Honduras: Smallholder Producers Receive Grain Processing Plant in Comayagua
Published on 2 April 2013

Vice President of Honduras María Antonieta de Bogran, the President of the Howard G. Buffett Foundation  Howard G. Buffett, WFP Representative in Honduras Miguel Barreto and European Union delegate Laurant Sillano inaugurated a modern grain processing plant that will benefit farmers and producers in the departments of Comayagua and Intibucá.

  fuente de vida processing plant SAN JERONIMO, COMAYAGUA. - This processing plant is located at the FUENTE DE VIDA Association in San Jerónimo community and will provide services to seven small local organizations that have a combined production capacity of 21,000 bushels of maize and 2,500 quintals of beans per year. Benefiting producers are from the municipalities in Comayagua, San Jeronimo and El Rosario.

FUENTE DE VIDA is a beneficiary organization from the Purchase for Progress (P4P) initiative of World Food Programme (WFP), which promotes increased agricultural production and sustainable access to reliable markets for smallholder and/or low-income farmers to ensure food security and improve their incomes and livelihoods.
WFP has strengthened 22 small farmer organizations in six regions of the country, benefiting over 11,465 smallholders. For FUENTE DE VIDA, WFP has invested over US $138,000 to strengthen the organization at the production, organizational, managerial and financial levels, including managing revolving funds and purchasing post-harvest equipment and infrastructure such as: a grain a sorter capable of 52qq /hour, a maize sheller with the capacity of 80 to 110 qq/hour, bag sealing machines, humidity gauges, a continuous vertical flow dryer with the capacity of 300qq per cycle (cycle of 8 hours), a metallic hopper grain dryer with the capacity of 300qq capacity, and a galley for grain processing.

Through P4P, WFP has invested over US $140,000 for smallholders from FUENTE DE VIDA in technology packages which include provisions for seed improvement, fertilizers, fungicides, herbicides and pesticides. The use of technology for maize and beans, including technical assistance, has led to the increased production of maize and beans by 90% and 120% for most producers associated with the organization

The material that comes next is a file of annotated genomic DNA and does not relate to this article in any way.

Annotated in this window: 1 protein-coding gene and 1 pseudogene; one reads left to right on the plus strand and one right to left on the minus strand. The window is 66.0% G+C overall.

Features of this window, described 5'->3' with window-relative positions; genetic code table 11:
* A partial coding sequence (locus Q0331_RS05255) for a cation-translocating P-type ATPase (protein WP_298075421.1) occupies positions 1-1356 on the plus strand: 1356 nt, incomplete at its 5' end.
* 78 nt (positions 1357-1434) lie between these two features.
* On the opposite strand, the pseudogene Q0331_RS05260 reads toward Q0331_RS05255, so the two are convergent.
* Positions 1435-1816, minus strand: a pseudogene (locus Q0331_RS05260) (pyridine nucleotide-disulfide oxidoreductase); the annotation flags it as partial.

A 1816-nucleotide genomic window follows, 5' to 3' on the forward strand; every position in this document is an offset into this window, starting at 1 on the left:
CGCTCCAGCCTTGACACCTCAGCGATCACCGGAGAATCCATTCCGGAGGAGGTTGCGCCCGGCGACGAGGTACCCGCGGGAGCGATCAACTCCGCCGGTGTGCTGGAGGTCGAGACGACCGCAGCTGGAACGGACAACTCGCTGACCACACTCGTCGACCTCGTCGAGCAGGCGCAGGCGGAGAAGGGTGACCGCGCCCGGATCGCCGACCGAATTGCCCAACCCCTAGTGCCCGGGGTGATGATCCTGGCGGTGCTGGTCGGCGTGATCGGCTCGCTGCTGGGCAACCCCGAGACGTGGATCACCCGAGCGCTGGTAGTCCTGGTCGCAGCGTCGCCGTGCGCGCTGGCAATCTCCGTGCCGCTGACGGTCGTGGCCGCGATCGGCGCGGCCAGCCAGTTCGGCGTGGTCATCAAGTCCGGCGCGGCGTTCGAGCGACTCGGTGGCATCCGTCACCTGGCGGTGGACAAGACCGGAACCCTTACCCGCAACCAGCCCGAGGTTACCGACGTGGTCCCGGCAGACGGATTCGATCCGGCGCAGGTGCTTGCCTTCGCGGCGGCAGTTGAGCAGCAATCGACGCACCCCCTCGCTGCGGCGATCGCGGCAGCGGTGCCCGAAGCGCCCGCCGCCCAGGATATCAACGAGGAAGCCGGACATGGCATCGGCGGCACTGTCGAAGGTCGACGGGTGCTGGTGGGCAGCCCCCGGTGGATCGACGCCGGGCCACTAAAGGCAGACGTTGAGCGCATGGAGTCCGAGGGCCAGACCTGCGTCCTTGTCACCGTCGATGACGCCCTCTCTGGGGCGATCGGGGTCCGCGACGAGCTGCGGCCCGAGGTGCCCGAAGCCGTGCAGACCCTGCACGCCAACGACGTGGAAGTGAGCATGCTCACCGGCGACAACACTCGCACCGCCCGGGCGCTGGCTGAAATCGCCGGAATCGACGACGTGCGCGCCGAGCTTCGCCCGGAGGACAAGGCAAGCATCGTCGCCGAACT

In addition to these efforts, investment of around US $12,000 in organizational strengthening through minimal office equipment has been provided.

These efforts have been reflected in the growing commercial capabilities of FUENTE DE VIDA. Up to date, purchase and sale agreements for basic grains have amounted to US $346,000 which includes 14,184 quintals of basic grains (more than 644 metric tons), benefiting families from the departments of Comayagua and Intibuca.

As part of the activities to strengthen the capacity of small producers' associations P4P has installed five grain processing centers (dryers) in various areas of the country which amounts to an investment of US $790,000. Each one was constructed by a national company selected after a national bidding process conducted by WFP and IICA, who technically defined each ones location in order to provide extensive services to producers from the country’s other six departments.

Grain processing plants are located at the following associations, not including a new plant that will soon be opened in Yoro:

ASOPRANO (Salama, Olancho) with the capacity of 900 quintals per cycle
UNIOPROL (Jamastrán, Paradise) with the capacity of 900 quintals per cycle
UNESSELL (Gracias, Lempira) with the capacity of 300 quintals per cycle.
UNIOYOL (Yoro, Yoro) with the capacity of 600 quintals per cycle
FUENTE DE VIDA (San Jerónimo, Comayagua) with the capacity of 300 quintals per cycle.
The processors can perform three daily cycles and work with chasuble rice, coffee or sawdust as combustible material, making them very inexpensive with a monthly drying capacity of about 270,000 quintals or 12,273 metric tons.
As part of the diversification and marketing strategy of grains in Honduras, from 2010-2012 WFP has acquired over 22,000 metric tons (440 million pounds) of maize and beans directly from smallholder Honduran farmers to be used for the programmes WFP implements in Honduras. With own funds and government funds these programmes include school meals; support for vulnerable groups; conditional food transfers for agricultural development, education and health; and emergency response and rehabilitation after natural disasters.
Investment in equipment, supplies, dryers, infrastructure and training by the Purchase for Progress (P4P) Project in recent years has been roughly US $9.8 million, with the support of WFP, the European Union and the Howard Buffet Foundation in the United States.
WFP Offices
About the author

Hetze Tosta


Hetze Tosta works as a Senior Public Information Assistant for WFP Honduras in Tegucigalpa.